Thinking positive in any circumstances can change you as person
Happiness and optimism were both linked to a lower risk of heart disease and stroke, with the most optimistic people having the greatest benefits. The study, published in the journal Psychological Bulletin, also found that optimistic and happy people tended to have healthier lifestyles. They exercised more, ate better, and slept more. In addition, they were less likely to have risk factors for heart disease and stroke, including high blood pressure, high cholesterol, and obesity. All of this is known to contribute to better heart health.
Does being happy or optimistic make the heart healthy, or does a positive attitude just encourage healthy behaviors? The study was not large enough to answer that question, but negative psychological factors—like stress and depression—have already been found to increase the risk of heart attacks.
Staying positive, then, may work the other way, such as by lowering blood pressure and cholesterol. Even if you aren’t upbeat all the time don’t let that get you down. Healthy eating and exercise are still an important part of lowering your risk of heart disease and stroke. There are also psychiatric interventions, like behavioral therapy, that can help you find a more positive outlook on life, even when confronted by your overly perky coworkers.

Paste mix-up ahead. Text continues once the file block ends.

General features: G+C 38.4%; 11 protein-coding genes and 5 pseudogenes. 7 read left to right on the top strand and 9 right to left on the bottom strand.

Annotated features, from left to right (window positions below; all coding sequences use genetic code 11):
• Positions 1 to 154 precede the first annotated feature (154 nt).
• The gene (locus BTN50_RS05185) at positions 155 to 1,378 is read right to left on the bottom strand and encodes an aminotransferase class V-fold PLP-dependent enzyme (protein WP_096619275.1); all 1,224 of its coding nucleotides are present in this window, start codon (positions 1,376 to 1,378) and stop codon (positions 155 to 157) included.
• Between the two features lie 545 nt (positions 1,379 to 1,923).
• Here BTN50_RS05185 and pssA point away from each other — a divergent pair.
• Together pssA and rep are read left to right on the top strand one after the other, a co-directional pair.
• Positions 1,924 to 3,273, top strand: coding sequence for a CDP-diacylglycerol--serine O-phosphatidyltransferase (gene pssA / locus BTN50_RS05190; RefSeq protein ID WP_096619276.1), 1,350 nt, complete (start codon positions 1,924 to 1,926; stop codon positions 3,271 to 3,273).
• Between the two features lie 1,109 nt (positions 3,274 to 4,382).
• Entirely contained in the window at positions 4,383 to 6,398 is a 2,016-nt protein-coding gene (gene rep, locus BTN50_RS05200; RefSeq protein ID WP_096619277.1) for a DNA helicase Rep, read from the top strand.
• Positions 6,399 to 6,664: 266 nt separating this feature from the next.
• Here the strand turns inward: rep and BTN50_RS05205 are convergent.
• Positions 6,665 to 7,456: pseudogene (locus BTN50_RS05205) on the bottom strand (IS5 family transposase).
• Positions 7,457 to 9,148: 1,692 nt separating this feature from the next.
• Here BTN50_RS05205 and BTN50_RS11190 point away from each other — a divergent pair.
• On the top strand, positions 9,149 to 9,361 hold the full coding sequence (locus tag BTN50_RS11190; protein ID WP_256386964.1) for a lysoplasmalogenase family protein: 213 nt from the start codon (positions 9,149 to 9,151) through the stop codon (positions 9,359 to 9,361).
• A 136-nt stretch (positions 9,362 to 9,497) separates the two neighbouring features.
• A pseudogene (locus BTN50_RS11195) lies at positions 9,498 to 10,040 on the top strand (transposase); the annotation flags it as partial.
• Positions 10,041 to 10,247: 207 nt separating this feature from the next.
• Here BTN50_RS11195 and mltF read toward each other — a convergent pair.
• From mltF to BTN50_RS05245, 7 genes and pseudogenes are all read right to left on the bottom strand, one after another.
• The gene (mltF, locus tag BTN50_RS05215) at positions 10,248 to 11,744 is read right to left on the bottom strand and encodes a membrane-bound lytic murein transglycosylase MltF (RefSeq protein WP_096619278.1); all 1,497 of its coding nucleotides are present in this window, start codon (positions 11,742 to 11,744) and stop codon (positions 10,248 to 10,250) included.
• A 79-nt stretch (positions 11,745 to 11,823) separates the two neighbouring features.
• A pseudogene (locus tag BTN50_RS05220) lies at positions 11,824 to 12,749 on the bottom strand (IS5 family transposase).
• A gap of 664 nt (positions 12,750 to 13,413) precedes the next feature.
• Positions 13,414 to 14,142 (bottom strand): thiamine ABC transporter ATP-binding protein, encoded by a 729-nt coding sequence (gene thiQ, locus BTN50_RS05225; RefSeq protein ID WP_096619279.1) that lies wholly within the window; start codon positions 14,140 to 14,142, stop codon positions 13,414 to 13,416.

Being Proactive can help much
Positive thinking, or an optimistic attitude, is the practice of focusing on the good in any given situation. It can have a big impact on your physical and mental health.
That doesn’t mean you ignore reality or make light of problems. It simply means you approach the good and the bad in life with the expectation that things will go well.
Many studies have looked at the role of optimism and positive thinking in mental and physical health. It’s not always clear which comes first: the mindset or these benefits. But there is no downside to staying upbeat.
Smile more, reframing once situation, Positive hope on future, Focusing on Strengths keep one to be more positive.
At the end, it is not your fight alone and you are not the only one fighting and facing such challenges is what ultimately brings back one from these dirty thoughts of suicide. So nothing happens when you fight may be some time you may lose that’s it.
Be Positive and live with hope. Ultimately it is being certain during uncertainties will prevent one from taking these extreme steps.
This article is prepared for 10th September, World Suicide Prevention Day
by Dr. Johnsey Thomas, Lifestyle Psychologist and Strategist Health-Wellness & EAP Consultant Certified Cognitive Behavioral Therapist, Aster Prime Hospital, Ameerpet, Hyderabad